Powertrain: The 122-hp, 1.8-liter four-cylinder engine provides just adequate acceleration but a very good 28 mpg overall in mixed driving on regular fuel. The continuously variable transmission (CVT) works well and is smooth. A six-speed manual transmission is also available.

Braking: Stopping distances were quite long and more in line with what one expects from a big, heavy SUV.

Headlights: The low beams are barely adequate: They provided good intensity and width but not much reach, and they have a sharp upper cutoff. High beams project much farther forward but leave the foreground too dim.

Driving position: The high, upright driving position offers generous head and shoulder room, and the seat-height adjuster lets short drivers reach everything easily. Foot space is a little snug, and the left-door armrest intrudes on knee space. The steering wheel tilts but does not telescope. The large windows should afford an ideal view out, but wide roof pillars create blind zones at all four corners. Very large outside mirrors aid the view aft.
Seat comfort and access: The front seats are nicely padded and surprisingly large, but they are a little shy of lateral support for the back and thighs. The rear seat is capacious enough for a pair of professional basketball players, and the low windowsills make it easier for children to see out. Two adults fit with ease, but three abreast will be cramped. Access is exceptional. You don't so much climb in as walk in. This car might be aimed at people in their 20s, but people in their 60s might appreciate that more.

Controls and gauges: The backlit gauges are easy to see. The climate system works well, but its controls are low and labeling is indistinct. Some radio and minor controls are awkward to reach.

Interior fit and finish: The decor is basic and austere, spruced up with a concentric-circle motif on the headliner and elsewhere, perhaps suggesting that you're sitting inside a loudspeaker cabinet. Interior plastics mostly fit together well but are hard to the touch, and our car developed some rattles. A disc of shag carpet adheres to the dash top. It has no apparent function except to make annoying reflections in the windshield.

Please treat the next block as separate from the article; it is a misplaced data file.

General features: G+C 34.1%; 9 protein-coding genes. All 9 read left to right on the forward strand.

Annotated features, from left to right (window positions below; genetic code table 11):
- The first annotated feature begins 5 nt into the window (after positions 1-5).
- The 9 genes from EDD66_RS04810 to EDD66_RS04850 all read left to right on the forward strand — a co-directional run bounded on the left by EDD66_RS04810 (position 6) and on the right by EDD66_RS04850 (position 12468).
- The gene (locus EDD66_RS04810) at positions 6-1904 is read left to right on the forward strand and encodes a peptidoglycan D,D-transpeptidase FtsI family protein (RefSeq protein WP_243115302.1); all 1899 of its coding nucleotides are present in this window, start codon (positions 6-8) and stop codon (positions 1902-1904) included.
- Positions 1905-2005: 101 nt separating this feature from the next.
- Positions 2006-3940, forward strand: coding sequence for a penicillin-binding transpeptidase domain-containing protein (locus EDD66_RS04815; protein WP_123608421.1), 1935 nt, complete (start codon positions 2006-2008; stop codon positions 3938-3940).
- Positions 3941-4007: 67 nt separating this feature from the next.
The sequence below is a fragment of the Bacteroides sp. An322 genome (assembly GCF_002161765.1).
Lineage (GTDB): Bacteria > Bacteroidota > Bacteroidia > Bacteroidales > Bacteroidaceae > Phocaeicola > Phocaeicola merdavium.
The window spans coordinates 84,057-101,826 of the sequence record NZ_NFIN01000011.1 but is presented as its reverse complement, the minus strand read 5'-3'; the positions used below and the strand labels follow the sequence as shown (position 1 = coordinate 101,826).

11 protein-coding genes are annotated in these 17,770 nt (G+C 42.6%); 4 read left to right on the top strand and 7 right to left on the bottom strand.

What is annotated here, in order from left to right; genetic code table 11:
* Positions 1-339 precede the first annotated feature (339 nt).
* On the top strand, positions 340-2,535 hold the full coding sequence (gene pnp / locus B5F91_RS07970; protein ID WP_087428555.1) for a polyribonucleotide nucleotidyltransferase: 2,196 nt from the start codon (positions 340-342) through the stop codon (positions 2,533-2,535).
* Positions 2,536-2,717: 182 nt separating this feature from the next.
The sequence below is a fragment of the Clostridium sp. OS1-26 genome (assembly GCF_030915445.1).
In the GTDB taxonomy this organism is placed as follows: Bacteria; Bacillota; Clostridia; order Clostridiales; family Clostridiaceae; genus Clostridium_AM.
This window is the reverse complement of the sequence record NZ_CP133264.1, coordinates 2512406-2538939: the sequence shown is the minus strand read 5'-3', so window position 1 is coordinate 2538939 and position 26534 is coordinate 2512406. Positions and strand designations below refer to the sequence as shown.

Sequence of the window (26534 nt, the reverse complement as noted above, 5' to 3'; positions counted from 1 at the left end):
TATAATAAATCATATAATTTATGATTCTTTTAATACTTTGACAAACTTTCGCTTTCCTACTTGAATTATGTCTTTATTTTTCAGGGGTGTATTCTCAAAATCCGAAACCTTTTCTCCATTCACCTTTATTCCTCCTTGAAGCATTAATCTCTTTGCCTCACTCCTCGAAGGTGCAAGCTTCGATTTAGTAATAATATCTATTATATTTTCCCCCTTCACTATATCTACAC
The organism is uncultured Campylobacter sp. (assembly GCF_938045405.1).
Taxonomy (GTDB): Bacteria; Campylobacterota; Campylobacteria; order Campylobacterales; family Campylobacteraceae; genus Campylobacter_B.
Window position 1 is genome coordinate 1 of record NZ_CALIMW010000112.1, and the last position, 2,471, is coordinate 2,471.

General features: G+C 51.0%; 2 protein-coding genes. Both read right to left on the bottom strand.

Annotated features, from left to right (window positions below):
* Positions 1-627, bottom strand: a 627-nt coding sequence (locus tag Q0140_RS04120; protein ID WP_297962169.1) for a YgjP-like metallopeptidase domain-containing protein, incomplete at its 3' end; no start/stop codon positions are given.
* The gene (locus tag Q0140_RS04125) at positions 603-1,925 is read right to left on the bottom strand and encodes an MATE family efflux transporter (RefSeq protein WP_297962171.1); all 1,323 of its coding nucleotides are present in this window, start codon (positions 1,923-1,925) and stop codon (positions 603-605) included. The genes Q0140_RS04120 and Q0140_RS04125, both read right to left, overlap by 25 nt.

Cabin storage and cargo room: Storage compartments and bins are modest, but there's no shortage of cup holders: 12 altogether if you include the bottle holders in the doors. Cargo space is fairly commodious with the rear seatbacks folded, but they don't fold completely flat, compromising practicality. A large well just forward of the rear hatch is handy for holding items such as grocery bags. The hatch is hinged on the left, and you need a reasonable amount of space behind the vehicle to swing it open.

Safety belts: There are lap-and-shoulder belts for all five seating positions. The front belts have pretensioners and force limiters.
Air bags: Front and side air bags help protect the driver and front-seat passenger. The front passenger air bag is deactivated if the system detects a child-sized person in the front passenger seat. Head-protecting curtain air bags protect front and rear outboard passengers in a side impact.

Head restraints: All four head restraints adjust for height but are tall enough to afford protection even when lowered. The front ones are active restraints, which help reduce the chance of whiplash in a rear impact. The center-rear position lacks a head restraint.

Crash-avoidance systems: Antilock brakes and electronic stability control are standard.

Driving with kids: It can be very difficult to secure a child seat using the belts alone. The two lower LATCH anchors and three top-tether anchors help.

We do not have data to predict reliability, this model is new.
Tested model: 2009 1.8 S wagon, 1.8-liter Four, CVT
Major options: Interior designer package.

This road test applies to the current model year of this vehicle.
My mom bought a pearl white 95 nissan maxima in 1994. That maxima.. stayed with us until 2 years ago. Had very little problems... no rusting until the very end when we sold it for 6k.

id say it did alright. I love nissan.. and i especially love pearl white nissans
6k for a '95?! Did it have showroom miles or something? That is quite a sale there!
none said:
6k for a '95?! Did it have showroom miles or something? That is quite a sale there!
no first car was a '92 maxima purchased in 2002 for $2k. it was a pretty decent car for that price ;)